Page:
In linguistics, a rising declarative is an utterance which has the syntactic form of a declarative but the rising intonation typically associated with polar interrogatives.[1]

  1. Rising declarative: Justin Bieber wants to hang out with me?
  2. Falling declarative: Justin Bieber wants to hang out with me.
  3. Polar question: Does Justin Bieber want to hang out with me?

This feature exists, for example, in English and Russian.

Research on rising declaratives has suggested that they fall into two categories, assertive rising declaratives and inquisitive rising declaratives. These categories are distinguished both by the particulars of their pitch contours and their conventional discourse effects. However, the distinction in pitch contour is not categorical, varying between speakers and overridable by context.[1]

Assertive rising declaratives are characterized phonologically by a high pitch accent which rises to a high boundary tone, notated as H* H-H% in the ToBI system. Assertive rising declaratives are assertion-like in that they provide the addressee with information. However, they also convey that the speaker is uncertain about some aspect of how their utterance fits in the discourse. For instance, in the following example, B is understood as effectively asserting that they do indeed speak Ladino while conveying uncertainty about whether speaking Ladino counts as speaking Spanish.[1][2][3]

  1. A: Do you speak Spanish?
    B: I speak Ladino?[2]

Inquisitive rising declaratives are characterized phonologically by a low pitch accent which rises to a high boundary tone, or L* H-H% in the ToBI system. Their discourse effects are similar to biased questions in that they seek information from the addressee while conveying that the speaker already have certain expectations. For instance, in the following example, B conveys incredulity at the notion that John has a sister and invites A to confirm it.[1][4]

  1. A: John went to pick up his sister.
    B: John has a sister??[5]

There is no consensus on how rising declaratives come to have their observed discourse effects. Different researchers come to different conclusions about whether the two kinds of rising declaratives have the same semantic content, and some analyses cover only one or the other category.[1] In work such as Jeong (2018), the two kinds of utterances are treated as having different semantic content, assertive rising declaratives having bona fide declarative denotations and inquisitive rising declaratives having bona fide interrogative denotations. In such accounts, their respective discourse effects arise from the interaction between these denotations and pragmatic reasoning or conventions of use.[1][6] However, other work has proposed unified accounts. For instance, Westera (2013) argues that rising intonation conveys that the speaker isn't sure whether their utterance is in accordance with Gricean Maxims. On this account, all rising declaratives have the same semantic content but end up with different discourse effects depending on which maxim the speaker worries they are violating. In the assertive example above, the maxim would be the Maxim of Relevance. In the inquisitive case above, it would be the Maxim of Quality.[1][7][8]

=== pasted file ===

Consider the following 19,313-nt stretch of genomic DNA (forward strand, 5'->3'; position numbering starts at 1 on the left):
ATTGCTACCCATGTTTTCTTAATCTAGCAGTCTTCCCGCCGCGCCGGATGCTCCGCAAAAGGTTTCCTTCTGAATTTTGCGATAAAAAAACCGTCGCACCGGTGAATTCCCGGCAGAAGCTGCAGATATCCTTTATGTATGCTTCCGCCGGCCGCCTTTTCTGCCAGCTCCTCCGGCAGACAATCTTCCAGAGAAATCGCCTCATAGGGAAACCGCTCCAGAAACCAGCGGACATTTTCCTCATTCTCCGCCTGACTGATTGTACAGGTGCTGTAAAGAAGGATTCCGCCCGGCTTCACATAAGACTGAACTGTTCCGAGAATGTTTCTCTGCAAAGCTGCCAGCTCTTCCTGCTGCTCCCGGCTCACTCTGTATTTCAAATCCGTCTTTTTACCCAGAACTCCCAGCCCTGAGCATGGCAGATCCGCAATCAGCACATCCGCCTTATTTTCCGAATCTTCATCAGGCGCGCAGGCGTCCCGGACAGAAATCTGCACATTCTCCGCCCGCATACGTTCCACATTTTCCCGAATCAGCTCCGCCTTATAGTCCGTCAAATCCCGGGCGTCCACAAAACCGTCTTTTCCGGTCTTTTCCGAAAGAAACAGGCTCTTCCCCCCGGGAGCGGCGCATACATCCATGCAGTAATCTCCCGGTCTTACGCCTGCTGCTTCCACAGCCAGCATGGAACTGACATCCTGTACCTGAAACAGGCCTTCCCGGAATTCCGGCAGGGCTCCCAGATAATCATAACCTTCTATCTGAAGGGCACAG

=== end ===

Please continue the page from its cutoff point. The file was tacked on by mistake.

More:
See also


  1. ^ a b c d e f g Jeong, Sunwoo (2018). "Intonation and sentence type conventions: Two types of rising declaratives". Journal of Semantics. 35 (2): 305–356. doi:10.1093/semant/ffy001.
  2. ^ a b Hirschberg, Julia; Ward, Gregory (1995). "The interpretation of the high-rise question contour in English". Journal of Pragmatics. 24 (4): 407–412. doi:10.1016/0378-2166(94)00056-K.
  3. ^ Malamud, Sophia; Stephenson, Tamina (2015). "Three ways to avoid commitments: Declarative force modifiers in the conversational scoreboard". Journal of Semantics. 32 (2): 275–311. doi:10.1093/jos/ffu002.
  4. ^ Gunlogson, Christine (2002). B. Jackson (ed.). Declarative questions. SALT. Vol. 12.
  5. ^ Gunlogson, Christine (2003). True to Form: Rising and Falling Declaratives as Questions in English. Routledge. ISBN 9780415865074.
  6. ^ Farkas, Donka; Roelofsen, Floris (2017). "Division of labor in the interpretation of declaratives and interrogatives". Journal of Semantics. 34 (2): ffw012. doi:10.1093/jos/ffw012. hdl:11245.1/4c282fa1-ac28-49ae-9136-0acb82a5db0a.
  7. ^ Westera, Matthijs (2013). 'Attention, I'm violating a maxim!': A unifying account of the final rise (PDF). Workshop on the Semantics and Pragmatics of Dialogue. Vol. 17.
  8. ^ Westera, Matthijs (2018-11-20). "Rising declaratives of the Quality-suspending kind". Glossa: A Journal of General Linguistics. 3 (1): 121. doi:10.5334/gjgl.415. ISSN 2397-1835.